Employers today find most of their applicants online. According to survey results published in Forbes, 94 percent of interviews and 86 percent of new hires came from online sources! The most popular site was a job aggregator, Indeed.com, followed by CareerBuilder, Monster, and Craigslist.
Why You Need a Customized Cover Letter
Indeed.com reports that over 800,000 jobs were posted in the last week. Given that level of competition for open positions, you need to leverage every advantage that you have in order to make it past the initial screening and into the next round for consideration. One of the best ways to make your resume stand out is to write a stellar, customized cover letter that puts the icing on the cake of your application package.
Avoid This Trap
Custom means just that – original, unique. Avoid using templates to create cover letters, since that only makes them look like everyone else’s cover letter. At the same time, don’t use outlandish fonts, illustrations or photography. A professional business letter is sufficient. You want to stand out in the best possible way and not for the worst reasons.
What About Referrals?
Even when you have a contact within the company who referred you for the position, you should still include a custom cover letter. Don’t take your connection for granted. That person may not be the one reviewing your application package. Remain professional, and include a custom cover letter.
5 Ideas to Customize Your Cover Letter
If you’re ready to sit down and spruce up your cover letter right now, here are five ideas to help you make yours stand out from the crowd. These are simple yet highly effective ideas that are both original and memorable.
- Link your experience to company needs: In order to write a paragraph detailing how your experience fits perfectly with the company’s business needs, you’ll need to spend time researching the company. Search for news articles, annual reports, and trade publications online to read up on the company’s recent projects. Find ways to demonstrate how your skills fit the company’s most pressing needs exactly.
- Leverage the job posting: Read between the lines on the job posting. You may notice specific skills or attributes the employer seems to want. Highlight these in your cover letter by adding a few sentences noting your strengths that fit the position advertisement. The job posting shows you everything they are looking for, which makes it easier to know what to say. This also helps employers see that you took the time to look over the description and not just applying to everyone and everything. You can also look at similar postings on different job boards to see if there are any key terms that keep coming up that this employer did not list on this particular posting – it never hurts to cover you bases.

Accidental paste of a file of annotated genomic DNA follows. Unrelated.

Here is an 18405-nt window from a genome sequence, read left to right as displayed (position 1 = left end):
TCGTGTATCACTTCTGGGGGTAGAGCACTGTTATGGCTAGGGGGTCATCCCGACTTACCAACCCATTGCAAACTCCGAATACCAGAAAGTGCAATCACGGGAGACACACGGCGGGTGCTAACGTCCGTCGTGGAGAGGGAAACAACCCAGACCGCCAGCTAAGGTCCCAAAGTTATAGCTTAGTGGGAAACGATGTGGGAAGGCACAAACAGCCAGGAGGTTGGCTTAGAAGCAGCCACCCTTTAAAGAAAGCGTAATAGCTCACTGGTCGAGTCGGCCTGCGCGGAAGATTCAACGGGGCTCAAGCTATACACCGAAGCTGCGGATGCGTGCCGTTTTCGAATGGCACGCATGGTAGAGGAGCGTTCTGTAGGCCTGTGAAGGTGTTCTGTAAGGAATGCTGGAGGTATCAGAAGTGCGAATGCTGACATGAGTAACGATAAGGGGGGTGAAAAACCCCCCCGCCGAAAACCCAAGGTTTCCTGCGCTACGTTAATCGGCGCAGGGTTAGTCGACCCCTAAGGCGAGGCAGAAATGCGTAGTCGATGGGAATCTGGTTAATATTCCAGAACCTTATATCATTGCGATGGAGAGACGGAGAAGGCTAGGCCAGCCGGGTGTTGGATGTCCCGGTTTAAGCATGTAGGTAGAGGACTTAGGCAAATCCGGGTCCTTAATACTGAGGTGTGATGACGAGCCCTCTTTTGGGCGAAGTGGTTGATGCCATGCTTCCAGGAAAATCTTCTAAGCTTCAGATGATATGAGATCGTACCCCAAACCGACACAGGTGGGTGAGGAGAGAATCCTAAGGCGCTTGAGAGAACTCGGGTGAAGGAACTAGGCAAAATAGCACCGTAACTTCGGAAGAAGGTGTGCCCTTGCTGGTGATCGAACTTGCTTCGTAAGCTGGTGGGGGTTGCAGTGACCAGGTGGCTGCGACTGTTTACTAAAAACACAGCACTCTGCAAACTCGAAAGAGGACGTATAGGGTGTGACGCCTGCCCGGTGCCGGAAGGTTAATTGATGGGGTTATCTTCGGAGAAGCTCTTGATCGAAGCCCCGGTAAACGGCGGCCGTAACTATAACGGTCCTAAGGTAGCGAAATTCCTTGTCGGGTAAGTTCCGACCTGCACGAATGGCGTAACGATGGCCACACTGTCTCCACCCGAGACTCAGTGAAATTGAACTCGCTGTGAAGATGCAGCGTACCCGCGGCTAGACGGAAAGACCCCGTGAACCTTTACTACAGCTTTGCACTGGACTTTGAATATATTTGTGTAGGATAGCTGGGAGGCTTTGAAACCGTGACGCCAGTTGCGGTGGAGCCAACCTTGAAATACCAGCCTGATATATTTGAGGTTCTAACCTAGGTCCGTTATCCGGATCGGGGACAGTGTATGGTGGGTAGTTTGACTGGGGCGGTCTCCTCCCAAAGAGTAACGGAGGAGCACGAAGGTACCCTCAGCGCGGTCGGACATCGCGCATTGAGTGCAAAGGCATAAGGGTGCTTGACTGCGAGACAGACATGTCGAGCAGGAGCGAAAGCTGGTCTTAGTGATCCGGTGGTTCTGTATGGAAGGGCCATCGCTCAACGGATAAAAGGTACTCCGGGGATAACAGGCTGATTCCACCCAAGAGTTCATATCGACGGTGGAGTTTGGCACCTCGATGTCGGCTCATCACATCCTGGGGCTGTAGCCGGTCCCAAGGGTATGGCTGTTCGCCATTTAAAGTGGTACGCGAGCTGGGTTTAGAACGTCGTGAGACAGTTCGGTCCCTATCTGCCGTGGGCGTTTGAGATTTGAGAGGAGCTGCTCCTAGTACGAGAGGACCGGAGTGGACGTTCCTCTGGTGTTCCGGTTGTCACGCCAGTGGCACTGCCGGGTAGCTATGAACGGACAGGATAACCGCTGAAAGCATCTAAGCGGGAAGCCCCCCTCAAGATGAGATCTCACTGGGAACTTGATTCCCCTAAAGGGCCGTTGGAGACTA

- Open with your strongest statement: Everyone starts their cover letter with the same statement: “Please accept this letter and the enclosed resume…” Instead of opening with this common sentence, open with your strongest point. “With over five years of project management experience and seven years of experience in the insurance industry, I am a great fit for the positions at XYZ company.” You’ve just opened with your strongest statement, and recruiters will take notice. Again, your goal is to stand out. Don’t make them wait to find the most interesting part of your letter.
- State who you know: If someone recommended you for the job, or you know someone working at the company already, mention them by name. This is especially important if the person is in a position of leadership.
- Proofread carefully: Proofread your cover letter several times. Double check spellings, especially the name of the company and product names. Make sure your grammar, spelling, and punctuation is impeccable. Every detail is important. The smallest mistake may signal to a recruiter that you lack attention to detail, so proofread your cover letter several times. If you feel you won’t catch all of your own mistakes, ask a friend to read it for you and provide feedback.
Formatting a Custom Cover Letter
Use a standard business layout for your cover letter, including a return address and date, as well as the company’s address. A business-like salutation such as “Dear Mr. Jones” or “Dear Recruiting Manager” is always appropriate. Be sure to close with a professional ending such as, “Sincerely” or “Cordially.”
Within the letter, short paragraphs and bullet points make the information easy to read, scan and acknowledge. Make sure you include both your email address and telephone number in the closing paragraph so that your contact information is easy to find.
The internet has made job hunting both easier and highly competitive. Instead of competing against a few dozen applicants for a position, you may be competing against hundreds, if not thousands. Use every aspect of your application to your advantage, especially the cover letter, to make it stand out and help you land that job.
About the Author:
Jeanne Grunert is an award-winning writer and marketing expert with over 20 years of experience. In 2007, Jeanne quit her marketing executive position at a large New York City area publisher, moved to Virginia, opened her own freelance writing and content marketing firm, and began growing a life instead of just making a living. She writes about business, marketing, home and garden topics for Fit Small Business and a variety of publications and websites.